- Sabertooth fish
name = Sabertooth fishes
image_width = 240px
image_caption = "
familia = Evermannellidae
subdivision_ranks = Genera
subdivision = "
Coccorella" " Evermannella" " Odontostomops" See text for species.
Sabertooth fishes (also spelt sabretooth) are small, fierce-looking deep-sea
aulopiform fishcomprising the family Evermannellidae. The family is small, with just eight speciesin three genera represented; they are distributed throughout tropical to subtropical waters of the Atlantic, Indian, and Pacific Ocean.
These fishes are appropriately named for their oversized, recurved palatine teeth redolent of the
saber-toothed cats. The family name "Evermannellidae" was given in honour of Dr. Barton Warren Evermann, a noted ichthyologist, naturalist and director of the California Academy of Sciences.
Sabertooth fishes have moderately elongate and compressed bodies which lack normal scales. The head is large and blunt; the terminal mouth is large, and it is lined with slender palatine teeth, the frontmost of which are greatly enlarged and curve inward slightly. A number of shorter, straighter teeth accompany these fang-like teeth. The
tongueis toothless. The eyes range in size from small to large; they are tubular in structure and point upwards. The lateral lineruns uninterrupted. The vertebrae number 44–54 and there are three discrete bands of muscletissue (epaxial, midlateral, and hypaxial) present in the caudal region. The swim bladderis absent and the stomachis highly distensible.
There is a single high
dorsal fin(with 10–13 rays) originating slightly before the thoracic pelvic fins. The anal fin(26–37 rays) is the largest of the fins, and runs along the posterior half of the fish, tapering in height towards the emarginate caudal fin. A small adipose finis also present. The pectoral fins (11–13 rays) are positioned rather low on the body. All fins are spineless and lightly pigmented in shades of brown.
Sabertooth fish are usually a drab, light to dark brown when preserved; however, a brassy green
iridescenceis seen on the flanks, cheeks, and ocular region of well-preserved specimens. The naked skin is easily torn. The Atlantic sabertooth("Coccorella atlantica") is the largest species, at up to 18.5 centimetres standard length.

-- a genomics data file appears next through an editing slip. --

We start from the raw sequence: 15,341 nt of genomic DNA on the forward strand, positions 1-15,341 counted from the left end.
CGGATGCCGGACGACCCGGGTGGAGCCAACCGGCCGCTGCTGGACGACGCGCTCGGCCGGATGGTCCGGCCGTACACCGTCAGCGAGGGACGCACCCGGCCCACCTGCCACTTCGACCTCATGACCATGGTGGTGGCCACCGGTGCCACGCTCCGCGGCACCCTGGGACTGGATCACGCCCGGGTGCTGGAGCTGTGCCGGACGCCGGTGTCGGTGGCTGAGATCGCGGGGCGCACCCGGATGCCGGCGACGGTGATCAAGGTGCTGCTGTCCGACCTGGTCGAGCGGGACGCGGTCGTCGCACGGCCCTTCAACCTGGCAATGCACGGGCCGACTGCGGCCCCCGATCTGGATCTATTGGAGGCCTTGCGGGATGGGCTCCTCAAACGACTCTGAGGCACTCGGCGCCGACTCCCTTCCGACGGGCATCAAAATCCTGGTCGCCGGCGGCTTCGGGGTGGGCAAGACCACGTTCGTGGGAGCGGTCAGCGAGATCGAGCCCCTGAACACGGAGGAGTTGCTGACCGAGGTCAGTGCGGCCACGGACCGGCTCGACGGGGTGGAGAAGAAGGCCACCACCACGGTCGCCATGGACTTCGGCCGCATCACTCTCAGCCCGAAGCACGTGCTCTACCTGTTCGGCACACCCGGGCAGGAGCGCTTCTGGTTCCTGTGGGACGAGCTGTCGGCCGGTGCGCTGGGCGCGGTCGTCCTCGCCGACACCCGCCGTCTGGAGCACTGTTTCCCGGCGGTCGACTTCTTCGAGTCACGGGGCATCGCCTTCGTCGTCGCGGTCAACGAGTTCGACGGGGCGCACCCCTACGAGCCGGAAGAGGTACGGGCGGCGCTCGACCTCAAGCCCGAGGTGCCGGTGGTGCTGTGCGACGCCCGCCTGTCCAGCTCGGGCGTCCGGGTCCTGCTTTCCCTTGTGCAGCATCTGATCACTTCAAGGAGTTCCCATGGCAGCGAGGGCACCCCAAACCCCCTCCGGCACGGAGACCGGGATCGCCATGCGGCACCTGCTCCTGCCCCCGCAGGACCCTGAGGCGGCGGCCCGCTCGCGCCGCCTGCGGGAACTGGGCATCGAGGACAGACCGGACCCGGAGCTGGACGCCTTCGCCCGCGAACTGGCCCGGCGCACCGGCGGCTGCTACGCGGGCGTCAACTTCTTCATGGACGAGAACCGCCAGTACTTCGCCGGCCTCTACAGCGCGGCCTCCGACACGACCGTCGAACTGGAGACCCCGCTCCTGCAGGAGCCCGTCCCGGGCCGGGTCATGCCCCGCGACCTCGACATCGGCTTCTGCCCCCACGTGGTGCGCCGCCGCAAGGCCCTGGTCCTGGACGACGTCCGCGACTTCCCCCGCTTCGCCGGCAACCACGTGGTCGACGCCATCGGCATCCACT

Almost nothing is known of the
biologyand ecologyof evermannellids. They are active, visual predators and confine themselves to the mesopelagic zone, c. 200–1,000 metres down; they are most commonly trawled from between 200–400 metres. At these depths there is extremely little to no light; the view from below is like the sky at twilight. The sabertooth fish use their telescopic, upward-pointing eyes—which are thus adapted for improved terminal vision at the expense of lateral vision—to pick out squid, cuttlefish, and smaller fish that are silhouetted against the gloom above them.
Their distensible stomachs allow sabertooth fish to swallow prey larger than themselves; their recurved teeth likely function in a manner similar to a
snake's, preventing a captured fish from backing out and helping to guide the fish down the sabertooth's pharynx. Sabertooth fish are solitary animals; it is not known whether they undergo diel vertical migrations.
Their reproductive habits are poorly studied; they are assumed to be non-guarding, pelagic spawners. True synchronous
hermaphroditismwith external fertilizationis known in " Evermannella indica" and " Odontostomops normalops", and the former species appears to spawn throughout the year. Sabertooth fish larvae are planktonic and have long snouts and oblong eyes before metamorphosis. Both larvae and juveniles remain at shallower depths of 50–100 metres, descending to deeper water with age.
There are eight species in three genera:
* Genus "
Atlantic sabretooth, " Coccorella atlantica" (Borodin, 1931).
Coccorella atrata" (Alcock, 1894).
* Genus "
Evermannella ahlstromi" Johnson & Glodek, 1975.
Balbo sabretooth, " Evermannella balbo" (Risso, 1820).
Evermannella indica" Brauer, 1906.
Evermannella megalops" Johnson & Glodek, 1975.
Indian sabertooth, " Evermannella melanoderma" Parr, 1928.
* Genus "
Undistinguished sabretooth, " Odontostomops normalops" (Parr, 1928).
* "Fishes: An introduction to ichthyology". Peter B. Moyle and Joseph J. Cech, Jr; p. 336. Printed in 2004. Prentice-Hall, Inc; Upper Saddle River, NJ. ISBN 0-13-100847-1
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